It is awfully hard to dig deep into the history of musical theater without having access to the essential thing that sets it apart from other theatrical events – the music.
Of course, you can buy recordings of the full scores of all the major shows and study them in some sort of systematic sequence (chronological, all the operettas, all the light comedies, all the jukebox musicals, all the revues [if you can find them … that is a sadly neglected sub-genre] or all the star vehicles). That is, however, extremely expensive in terms of money and in terms of time.
Or you can get a history book such as Gerald Bordman and Richard Norton’s superb “American Musical Theatre, A Chronicle” and “read all about it.” However, if you are anything like me you’ll read along for a while and then get to a reference to a score you’ve got somewhere on your theater shelf and you’ll stop, plug in the cd and listen before proceeding. It may take you a long time to get very far into such a history book.
Here are two options that might give you a broad brush acquaintance with the topic without requiring that you retire, head to a desert island and devote a season to study.
Naxos records has issued a four-disc, five and a quarter hour “talking book” of “The History of the Musical” narrated by the often wonderful Kim Criswell, a Broadway and West End actress who has recorded a wide range of scores including a sparkling Annie Get Your Gun.
The nearly 100 tracks of Criswell reading the text are separated by another 100 tracks of excerpts from the songs being discussed. While not all references to songs or shows are accompanied by excerpts from the scores, enough are that you don’t need to stop every few minutes and find your own recordings.
Nearly half of these musical snippets are from historic recordings, and the other half come from the catalog of John Yap’s JAY Records. That catalog is a reliable source for quality recordings often using the original orchestrations.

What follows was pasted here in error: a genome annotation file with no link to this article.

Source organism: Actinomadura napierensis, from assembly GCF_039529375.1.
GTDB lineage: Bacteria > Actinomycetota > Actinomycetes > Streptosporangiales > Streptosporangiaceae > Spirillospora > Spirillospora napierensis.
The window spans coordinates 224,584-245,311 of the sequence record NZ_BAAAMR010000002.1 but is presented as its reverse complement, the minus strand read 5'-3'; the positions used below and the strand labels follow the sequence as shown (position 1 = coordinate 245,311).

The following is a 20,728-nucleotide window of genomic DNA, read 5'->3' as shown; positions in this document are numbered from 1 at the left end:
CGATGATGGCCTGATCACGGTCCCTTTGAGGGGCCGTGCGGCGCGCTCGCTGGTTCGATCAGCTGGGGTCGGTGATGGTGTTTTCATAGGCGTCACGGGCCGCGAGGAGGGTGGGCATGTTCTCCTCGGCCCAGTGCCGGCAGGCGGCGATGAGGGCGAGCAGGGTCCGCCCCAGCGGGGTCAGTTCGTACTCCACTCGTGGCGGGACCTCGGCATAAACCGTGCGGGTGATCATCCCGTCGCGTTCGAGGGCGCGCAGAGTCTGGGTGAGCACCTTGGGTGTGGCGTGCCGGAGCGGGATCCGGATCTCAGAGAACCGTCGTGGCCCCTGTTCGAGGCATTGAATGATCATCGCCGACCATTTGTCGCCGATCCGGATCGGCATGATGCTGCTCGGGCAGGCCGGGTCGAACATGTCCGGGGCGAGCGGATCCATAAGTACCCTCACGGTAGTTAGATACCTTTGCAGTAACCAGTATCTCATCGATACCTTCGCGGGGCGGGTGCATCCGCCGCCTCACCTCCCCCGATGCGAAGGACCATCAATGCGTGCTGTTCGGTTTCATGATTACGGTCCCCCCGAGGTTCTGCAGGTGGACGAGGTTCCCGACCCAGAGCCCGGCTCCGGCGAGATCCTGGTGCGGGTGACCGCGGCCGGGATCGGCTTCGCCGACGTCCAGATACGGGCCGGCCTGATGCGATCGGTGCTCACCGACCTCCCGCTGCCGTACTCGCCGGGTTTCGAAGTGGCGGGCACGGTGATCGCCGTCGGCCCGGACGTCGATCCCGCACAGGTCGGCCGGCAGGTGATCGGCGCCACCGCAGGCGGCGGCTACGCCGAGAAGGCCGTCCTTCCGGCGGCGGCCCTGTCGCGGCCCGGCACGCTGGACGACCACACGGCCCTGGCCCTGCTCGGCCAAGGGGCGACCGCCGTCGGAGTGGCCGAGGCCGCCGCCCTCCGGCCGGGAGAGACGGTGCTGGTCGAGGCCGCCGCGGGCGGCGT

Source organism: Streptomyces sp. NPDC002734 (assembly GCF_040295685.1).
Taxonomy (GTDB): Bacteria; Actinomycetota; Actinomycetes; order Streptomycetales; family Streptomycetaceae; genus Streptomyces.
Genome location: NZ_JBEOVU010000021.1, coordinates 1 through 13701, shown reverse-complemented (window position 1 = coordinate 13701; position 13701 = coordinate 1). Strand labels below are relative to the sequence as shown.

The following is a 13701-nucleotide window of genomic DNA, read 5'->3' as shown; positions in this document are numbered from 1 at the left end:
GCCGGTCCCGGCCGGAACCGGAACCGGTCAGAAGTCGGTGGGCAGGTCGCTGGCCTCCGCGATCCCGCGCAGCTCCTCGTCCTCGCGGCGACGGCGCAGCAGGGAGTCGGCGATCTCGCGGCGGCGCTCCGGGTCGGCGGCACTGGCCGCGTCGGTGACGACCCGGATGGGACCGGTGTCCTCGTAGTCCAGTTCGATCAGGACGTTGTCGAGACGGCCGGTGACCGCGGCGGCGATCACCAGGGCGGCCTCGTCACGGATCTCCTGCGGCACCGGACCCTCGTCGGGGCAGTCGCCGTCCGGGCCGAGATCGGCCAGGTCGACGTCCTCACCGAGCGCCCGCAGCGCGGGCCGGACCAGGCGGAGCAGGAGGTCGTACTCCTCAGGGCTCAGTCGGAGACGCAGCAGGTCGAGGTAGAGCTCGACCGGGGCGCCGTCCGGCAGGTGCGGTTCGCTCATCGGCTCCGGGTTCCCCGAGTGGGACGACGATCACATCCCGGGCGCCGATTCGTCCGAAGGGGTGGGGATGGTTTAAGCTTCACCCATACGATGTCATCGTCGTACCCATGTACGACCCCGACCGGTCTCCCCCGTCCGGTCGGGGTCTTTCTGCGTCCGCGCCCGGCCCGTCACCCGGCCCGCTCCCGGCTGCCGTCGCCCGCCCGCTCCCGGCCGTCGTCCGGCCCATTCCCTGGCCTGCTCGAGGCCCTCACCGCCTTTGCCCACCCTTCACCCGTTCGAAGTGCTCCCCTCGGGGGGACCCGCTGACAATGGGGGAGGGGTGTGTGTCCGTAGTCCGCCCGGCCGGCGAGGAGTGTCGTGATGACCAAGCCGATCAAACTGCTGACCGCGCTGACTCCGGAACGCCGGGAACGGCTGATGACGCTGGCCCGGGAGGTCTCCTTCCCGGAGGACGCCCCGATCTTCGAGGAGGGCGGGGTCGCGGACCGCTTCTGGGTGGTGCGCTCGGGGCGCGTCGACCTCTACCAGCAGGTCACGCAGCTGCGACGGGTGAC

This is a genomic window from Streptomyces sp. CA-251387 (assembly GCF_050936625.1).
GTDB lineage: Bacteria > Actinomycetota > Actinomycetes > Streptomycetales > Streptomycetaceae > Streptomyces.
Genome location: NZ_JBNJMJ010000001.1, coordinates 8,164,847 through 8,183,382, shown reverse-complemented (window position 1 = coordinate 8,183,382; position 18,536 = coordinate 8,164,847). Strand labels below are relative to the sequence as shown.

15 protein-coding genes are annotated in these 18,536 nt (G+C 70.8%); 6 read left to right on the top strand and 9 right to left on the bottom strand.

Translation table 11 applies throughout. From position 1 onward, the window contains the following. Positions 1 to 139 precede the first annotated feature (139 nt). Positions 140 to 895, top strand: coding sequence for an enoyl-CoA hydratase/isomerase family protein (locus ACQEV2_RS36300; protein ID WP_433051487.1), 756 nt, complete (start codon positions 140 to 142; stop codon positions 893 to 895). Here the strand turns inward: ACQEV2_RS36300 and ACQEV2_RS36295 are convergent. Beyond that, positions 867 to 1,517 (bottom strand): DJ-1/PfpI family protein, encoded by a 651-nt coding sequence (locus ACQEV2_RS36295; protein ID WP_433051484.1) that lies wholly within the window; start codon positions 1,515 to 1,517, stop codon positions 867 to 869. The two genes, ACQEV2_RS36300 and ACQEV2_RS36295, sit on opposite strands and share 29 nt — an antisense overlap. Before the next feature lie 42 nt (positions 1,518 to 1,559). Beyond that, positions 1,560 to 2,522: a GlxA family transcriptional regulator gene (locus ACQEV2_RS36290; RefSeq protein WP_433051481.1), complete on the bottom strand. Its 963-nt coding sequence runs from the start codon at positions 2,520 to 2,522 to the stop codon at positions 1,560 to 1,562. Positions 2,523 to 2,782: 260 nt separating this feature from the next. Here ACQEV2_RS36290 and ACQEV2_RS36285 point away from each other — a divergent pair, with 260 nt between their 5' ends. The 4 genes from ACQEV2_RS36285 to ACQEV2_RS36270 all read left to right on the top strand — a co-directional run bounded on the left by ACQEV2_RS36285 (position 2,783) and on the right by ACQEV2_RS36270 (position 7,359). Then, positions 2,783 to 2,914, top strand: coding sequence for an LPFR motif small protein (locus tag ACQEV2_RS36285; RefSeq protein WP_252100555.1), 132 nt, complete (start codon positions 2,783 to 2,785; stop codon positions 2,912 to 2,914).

The booklet accompanying the discs includes a complete track listing which adds up to a good table of contents. This makes it easy to go back to check something if you need to. The samples are not complete, but they are long enough to give a good idea of the importance of what you are listening to. It is a shame that the booklet doesn’t include photos which could have illustrated some of the points from the text.
That text is by Richard Fawkes whose credentials are more impressive in the area of classical music and opera than in stage musicals. His text covers the ground quite well, however. Without checking source material for all the dates and credits he cites, it is clear that he sketches the long history quite well and that is quite an accomplishment. After all, only a topic as broad as the history of the musical from 1728 (The Beggars Opera) through 1985 (Les Misérables) could result in a 5 hour briefing!
Fawkes does make a number of gaffes that weaken his credibility however. He describes Richard Rodgers’ decision to ask Oscar Hammerstein II to work with him on what became Oklahoma! as being done in “a fit of pique.” Everything I’ve read on that momentous decision indicates that Rodgers agonized over the decision to end his partnership with Lorenz Hart, it was not a spur of the moment impulse.
He goes on to dig himself deeper into a hole with the observation that “Rodgers … opened the show … with a solitary person on stage and the sound of off-stage singing.” Yes, Richard Rodgers wrote the music for that moment, but it was Oscar Hammerstein’s book that “opened the show” that way.
He also blows it a bit with the comment that “all” of the wonderful songs George Gershwin composed in Hollywood prior to his death in 1937 were “written while he was in excruciating pain from a brain tumor.” The pain came intermittently, becoming constant only late in the process after most of those songs had already been composed.